The Rhyme Maker
poem has been expounded to me as a description of the poet's quest
for love. In an allegory he shows how he looked for it in vain from
that image of earthly devotion, the nightingale (“the
bird of garden”); he warns men that it comes not but by
humiliation and sorrow; he questions the magic garden, but its
breezes cannot answer him ; finally, he concludes that love is not
that which lies upon the lips of men, and calls upon the Cup-bearer
silence their idle talk with the wine of divine knowledge.
Gertrude Bell, translator
3: “Irem's magic garden” refers to a garden built by a Persian
king, an oasis in the desert said to rival the Garden of Eden.
Notes: Persian Wine Poetry
Arise! and fill a golden goblet up
Arise, oh Cupbearer, rise!
Forget not when dear friend
From out the street of So-and-So
Hast thou forgotten
not reproach at the drunkard's door
Spring, to linger in a garden fair
My friend has fled
all the sum of earthly happiness
Not one is filled with madness
Cup-bearer, set my glass afire
sweet Singer, fresh notes strew
The bird of gardens sang unto the rose
The breath of Dawn
The rose has flushed red
The rose is not fair
secret draft of wine
What drunkenness is this
What is wrought in the forge
is my ruined life
Wind from the east
Richard Le Gallienne
the morning breaks
returns of this good day
do you think this is a time
night, as half asleep I dreaming lay
hermitage the tavern is
Saki – take the wine away
I've good news for you – the spring
more red wine
for God's love, come and fill
Abbot of the Wine-House
an unstable world
Gallons of old wine
ails thee, Saki! Wine
thus I sit with roses in my breast
last night’s wine still singing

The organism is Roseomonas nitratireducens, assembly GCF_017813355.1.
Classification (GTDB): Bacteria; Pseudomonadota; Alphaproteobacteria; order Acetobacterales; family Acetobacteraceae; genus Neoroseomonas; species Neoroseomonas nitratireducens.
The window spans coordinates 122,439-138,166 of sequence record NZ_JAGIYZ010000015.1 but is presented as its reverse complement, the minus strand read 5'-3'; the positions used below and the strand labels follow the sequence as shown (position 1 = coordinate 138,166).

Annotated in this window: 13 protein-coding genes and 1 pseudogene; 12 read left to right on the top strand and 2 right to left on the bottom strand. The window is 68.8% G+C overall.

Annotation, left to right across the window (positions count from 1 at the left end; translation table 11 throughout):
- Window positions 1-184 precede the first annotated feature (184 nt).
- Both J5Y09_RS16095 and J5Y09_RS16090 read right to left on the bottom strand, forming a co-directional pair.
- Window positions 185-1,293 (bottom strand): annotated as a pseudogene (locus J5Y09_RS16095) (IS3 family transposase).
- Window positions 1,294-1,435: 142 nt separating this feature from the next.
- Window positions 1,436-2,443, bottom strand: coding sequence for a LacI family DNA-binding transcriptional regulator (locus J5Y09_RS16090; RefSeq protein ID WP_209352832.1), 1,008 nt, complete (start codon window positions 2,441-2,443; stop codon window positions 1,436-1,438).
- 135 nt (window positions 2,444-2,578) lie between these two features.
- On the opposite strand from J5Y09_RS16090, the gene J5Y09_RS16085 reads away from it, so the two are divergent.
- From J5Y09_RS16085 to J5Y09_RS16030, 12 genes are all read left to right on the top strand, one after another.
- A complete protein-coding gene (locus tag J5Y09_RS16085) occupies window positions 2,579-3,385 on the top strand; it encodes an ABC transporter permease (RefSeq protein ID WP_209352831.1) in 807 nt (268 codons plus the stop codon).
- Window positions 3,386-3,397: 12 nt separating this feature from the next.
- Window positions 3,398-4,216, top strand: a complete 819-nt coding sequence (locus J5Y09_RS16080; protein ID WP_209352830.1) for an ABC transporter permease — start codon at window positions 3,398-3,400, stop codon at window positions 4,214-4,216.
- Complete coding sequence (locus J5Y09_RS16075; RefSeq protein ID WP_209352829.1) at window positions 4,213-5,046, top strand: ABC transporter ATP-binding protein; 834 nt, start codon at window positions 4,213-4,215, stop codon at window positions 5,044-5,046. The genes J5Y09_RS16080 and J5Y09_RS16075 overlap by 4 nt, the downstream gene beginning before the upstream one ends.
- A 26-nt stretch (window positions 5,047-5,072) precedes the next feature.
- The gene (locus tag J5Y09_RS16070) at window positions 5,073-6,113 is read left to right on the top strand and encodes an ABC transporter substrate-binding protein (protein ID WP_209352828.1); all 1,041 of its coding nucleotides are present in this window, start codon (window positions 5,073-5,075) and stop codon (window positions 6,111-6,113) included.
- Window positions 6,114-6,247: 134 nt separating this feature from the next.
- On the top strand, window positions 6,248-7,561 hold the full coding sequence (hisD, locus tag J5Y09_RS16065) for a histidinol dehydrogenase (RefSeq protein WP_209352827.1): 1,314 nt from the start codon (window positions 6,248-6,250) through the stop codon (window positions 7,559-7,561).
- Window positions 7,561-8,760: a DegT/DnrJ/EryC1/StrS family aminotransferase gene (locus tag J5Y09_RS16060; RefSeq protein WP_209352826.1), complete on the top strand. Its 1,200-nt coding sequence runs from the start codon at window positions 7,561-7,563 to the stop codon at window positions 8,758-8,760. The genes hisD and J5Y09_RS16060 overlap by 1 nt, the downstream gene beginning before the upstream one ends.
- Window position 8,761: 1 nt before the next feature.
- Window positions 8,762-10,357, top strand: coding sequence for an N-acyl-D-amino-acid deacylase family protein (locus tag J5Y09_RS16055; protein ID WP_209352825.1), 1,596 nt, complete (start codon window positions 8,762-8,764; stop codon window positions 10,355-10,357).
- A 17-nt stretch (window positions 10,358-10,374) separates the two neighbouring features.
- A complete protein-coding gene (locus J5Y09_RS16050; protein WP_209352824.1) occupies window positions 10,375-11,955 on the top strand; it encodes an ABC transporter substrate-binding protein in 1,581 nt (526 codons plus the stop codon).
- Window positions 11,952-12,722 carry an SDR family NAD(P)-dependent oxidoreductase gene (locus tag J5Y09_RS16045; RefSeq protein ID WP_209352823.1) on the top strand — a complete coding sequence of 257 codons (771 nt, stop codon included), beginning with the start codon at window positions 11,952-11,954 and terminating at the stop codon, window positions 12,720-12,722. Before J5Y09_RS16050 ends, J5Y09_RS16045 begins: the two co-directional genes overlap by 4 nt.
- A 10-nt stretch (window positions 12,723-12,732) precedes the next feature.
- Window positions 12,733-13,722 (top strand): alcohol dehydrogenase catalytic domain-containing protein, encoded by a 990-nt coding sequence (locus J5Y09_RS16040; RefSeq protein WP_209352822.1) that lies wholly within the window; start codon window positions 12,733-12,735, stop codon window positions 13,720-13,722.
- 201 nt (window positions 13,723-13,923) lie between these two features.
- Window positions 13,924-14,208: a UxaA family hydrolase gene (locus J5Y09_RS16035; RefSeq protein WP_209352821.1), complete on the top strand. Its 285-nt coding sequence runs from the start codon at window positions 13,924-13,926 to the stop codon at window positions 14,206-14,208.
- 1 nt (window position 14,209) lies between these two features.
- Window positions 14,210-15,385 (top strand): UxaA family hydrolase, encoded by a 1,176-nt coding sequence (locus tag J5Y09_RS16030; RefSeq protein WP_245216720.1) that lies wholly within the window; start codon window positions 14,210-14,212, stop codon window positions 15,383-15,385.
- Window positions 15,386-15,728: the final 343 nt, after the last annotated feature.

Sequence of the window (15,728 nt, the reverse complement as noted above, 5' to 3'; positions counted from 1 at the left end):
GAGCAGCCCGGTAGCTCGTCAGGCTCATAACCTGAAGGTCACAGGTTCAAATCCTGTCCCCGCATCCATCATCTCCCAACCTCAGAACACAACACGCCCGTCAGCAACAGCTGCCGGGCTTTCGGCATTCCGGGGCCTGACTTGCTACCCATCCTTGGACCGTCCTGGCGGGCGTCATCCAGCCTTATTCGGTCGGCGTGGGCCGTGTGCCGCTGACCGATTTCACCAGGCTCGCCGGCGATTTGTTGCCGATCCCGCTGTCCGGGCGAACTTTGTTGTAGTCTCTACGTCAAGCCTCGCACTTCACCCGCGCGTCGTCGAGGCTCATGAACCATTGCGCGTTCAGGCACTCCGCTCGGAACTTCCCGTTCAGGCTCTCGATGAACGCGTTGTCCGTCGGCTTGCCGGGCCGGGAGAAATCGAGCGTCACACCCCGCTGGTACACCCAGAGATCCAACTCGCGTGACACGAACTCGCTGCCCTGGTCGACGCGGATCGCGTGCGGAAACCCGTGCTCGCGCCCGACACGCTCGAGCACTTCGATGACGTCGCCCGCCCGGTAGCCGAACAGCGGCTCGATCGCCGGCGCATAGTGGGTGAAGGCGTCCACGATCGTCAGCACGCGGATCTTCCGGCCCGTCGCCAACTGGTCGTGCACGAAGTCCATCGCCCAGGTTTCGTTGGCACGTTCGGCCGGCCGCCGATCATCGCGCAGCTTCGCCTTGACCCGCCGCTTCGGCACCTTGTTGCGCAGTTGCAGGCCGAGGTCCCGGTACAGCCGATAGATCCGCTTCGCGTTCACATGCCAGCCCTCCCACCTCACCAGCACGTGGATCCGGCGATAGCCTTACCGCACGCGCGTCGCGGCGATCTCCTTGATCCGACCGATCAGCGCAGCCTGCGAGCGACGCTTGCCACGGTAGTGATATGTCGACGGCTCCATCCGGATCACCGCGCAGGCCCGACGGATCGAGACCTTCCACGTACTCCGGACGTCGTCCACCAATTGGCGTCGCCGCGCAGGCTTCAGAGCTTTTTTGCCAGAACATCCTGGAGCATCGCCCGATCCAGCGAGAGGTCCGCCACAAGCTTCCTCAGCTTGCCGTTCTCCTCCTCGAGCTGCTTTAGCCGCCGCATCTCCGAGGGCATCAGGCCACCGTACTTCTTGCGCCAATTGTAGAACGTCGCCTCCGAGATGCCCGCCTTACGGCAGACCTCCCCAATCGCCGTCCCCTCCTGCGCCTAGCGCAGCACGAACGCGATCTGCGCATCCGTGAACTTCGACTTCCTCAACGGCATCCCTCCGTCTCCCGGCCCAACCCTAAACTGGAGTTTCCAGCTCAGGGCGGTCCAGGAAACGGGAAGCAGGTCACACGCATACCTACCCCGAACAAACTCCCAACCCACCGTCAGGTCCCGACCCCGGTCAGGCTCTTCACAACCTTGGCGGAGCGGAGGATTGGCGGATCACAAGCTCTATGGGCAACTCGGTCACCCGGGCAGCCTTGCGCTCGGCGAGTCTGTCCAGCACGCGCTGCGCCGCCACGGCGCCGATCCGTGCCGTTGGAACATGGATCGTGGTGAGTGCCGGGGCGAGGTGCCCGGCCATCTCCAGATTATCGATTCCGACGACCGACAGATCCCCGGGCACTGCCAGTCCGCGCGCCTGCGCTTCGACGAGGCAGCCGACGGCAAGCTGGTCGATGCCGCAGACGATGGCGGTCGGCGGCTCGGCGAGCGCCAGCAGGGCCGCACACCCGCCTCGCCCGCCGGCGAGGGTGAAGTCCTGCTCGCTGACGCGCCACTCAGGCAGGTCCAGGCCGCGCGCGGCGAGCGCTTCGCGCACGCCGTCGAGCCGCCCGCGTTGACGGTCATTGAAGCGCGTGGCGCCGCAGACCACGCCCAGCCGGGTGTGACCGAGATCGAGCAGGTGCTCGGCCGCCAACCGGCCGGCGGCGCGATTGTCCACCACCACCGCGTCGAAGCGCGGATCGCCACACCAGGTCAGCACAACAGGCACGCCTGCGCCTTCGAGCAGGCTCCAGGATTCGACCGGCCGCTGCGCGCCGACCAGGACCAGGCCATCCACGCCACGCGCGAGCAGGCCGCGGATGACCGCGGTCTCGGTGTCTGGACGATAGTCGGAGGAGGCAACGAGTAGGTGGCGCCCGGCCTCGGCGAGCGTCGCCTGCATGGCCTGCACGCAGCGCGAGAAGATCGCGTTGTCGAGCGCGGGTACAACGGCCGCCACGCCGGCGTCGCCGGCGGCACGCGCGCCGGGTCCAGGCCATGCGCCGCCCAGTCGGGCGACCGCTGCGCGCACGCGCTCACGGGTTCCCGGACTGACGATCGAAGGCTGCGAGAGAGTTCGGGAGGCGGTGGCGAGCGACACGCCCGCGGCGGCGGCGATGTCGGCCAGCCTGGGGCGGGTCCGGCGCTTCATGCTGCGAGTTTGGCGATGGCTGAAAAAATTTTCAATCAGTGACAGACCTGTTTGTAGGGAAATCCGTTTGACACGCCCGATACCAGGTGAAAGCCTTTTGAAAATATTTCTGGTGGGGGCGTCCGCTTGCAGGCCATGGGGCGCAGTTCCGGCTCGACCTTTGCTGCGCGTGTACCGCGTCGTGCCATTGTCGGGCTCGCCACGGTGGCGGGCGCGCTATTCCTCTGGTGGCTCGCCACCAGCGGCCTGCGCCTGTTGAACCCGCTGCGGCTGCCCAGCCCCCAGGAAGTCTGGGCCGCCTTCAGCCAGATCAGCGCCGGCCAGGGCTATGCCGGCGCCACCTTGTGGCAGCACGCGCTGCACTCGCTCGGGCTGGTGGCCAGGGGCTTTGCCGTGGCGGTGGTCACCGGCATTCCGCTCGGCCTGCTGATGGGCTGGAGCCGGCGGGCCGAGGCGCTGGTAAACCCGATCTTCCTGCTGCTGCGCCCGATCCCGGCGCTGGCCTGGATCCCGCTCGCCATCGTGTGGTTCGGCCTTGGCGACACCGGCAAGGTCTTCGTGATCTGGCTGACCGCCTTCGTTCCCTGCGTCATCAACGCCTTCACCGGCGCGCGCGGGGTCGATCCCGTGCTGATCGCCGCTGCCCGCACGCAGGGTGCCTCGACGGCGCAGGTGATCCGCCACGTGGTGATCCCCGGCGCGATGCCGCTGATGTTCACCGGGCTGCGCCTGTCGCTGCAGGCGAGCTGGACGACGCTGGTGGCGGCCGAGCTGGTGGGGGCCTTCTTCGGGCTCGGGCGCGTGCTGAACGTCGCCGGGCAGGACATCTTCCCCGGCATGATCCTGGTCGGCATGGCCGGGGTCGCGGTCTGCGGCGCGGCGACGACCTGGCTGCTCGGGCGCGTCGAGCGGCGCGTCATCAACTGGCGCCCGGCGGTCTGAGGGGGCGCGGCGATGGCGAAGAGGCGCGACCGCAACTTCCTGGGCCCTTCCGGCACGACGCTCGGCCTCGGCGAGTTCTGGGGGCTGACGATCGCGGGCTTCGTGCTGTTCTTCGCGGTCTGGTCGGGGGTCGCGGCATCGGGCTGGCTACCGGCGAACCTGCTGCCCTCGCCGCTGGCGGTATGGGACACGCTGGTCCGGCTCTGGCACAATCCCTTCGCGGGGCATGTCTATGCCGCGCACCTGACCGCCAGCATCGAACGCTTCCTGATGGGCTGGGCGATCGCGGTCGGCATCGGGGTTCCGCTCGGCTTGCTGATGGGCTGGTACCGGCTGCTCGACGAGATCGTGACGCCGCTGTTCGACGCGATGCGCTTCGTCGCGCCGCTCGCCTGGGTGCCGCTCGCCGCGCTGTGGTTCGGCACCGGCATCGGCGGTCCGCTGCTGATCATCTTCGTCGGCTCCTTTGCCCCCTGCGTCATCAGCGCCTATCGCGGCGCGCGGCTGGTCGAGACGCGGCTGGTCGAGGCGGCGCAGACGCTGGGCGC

English translations of Hafiz:
of Hafiz (unknown - 1875)
Feast Of Spring (Whinfield - 1917)
the garden of Heaven
(c. 1320-1389), Pesian poet
by Gertrude Bell (1868-1926), British writer
the garden of Heaven a western breeze
through the leaves of my garden of earth;
a love like a huri I' Id take mine ease,
wine! bring me wine, the giver of mirth!
the beggar may boast him a king,
banqueting-hall is the ripening field,
his tent the shadow that soft clouds fling.
tale of April the meadows unfold
foolish for future credit to slave,
to leave the cash of the present untold!
a fort with wine where thy heart may brave
assault of the world ; when thy fortress falls,
relentless victor shall knead from thy dust
bricks that repair its crumbling walls.
not the word of that foe in the fight!
the lamp of the synagogue lend its flame
set thy monastic torches alight?
am I, yet place not my name
the Book of Doom, nor pass judgment on it;
knows what the secret finger of Fate
his own white forehead has writ!
when the spirit of Hafiz has fled,
his bier with a tribute of sighs ;
the ocean of sin has closed o'er his head,
may find a place in God's Paradise.
from Poems From The Divan of Hafiz (1897)
From The Divan of Hafiz (1897)
by Gertrude Bell (1868-1926)
Free E-Book from The Internet Archive
Free Audio Book From LibriVox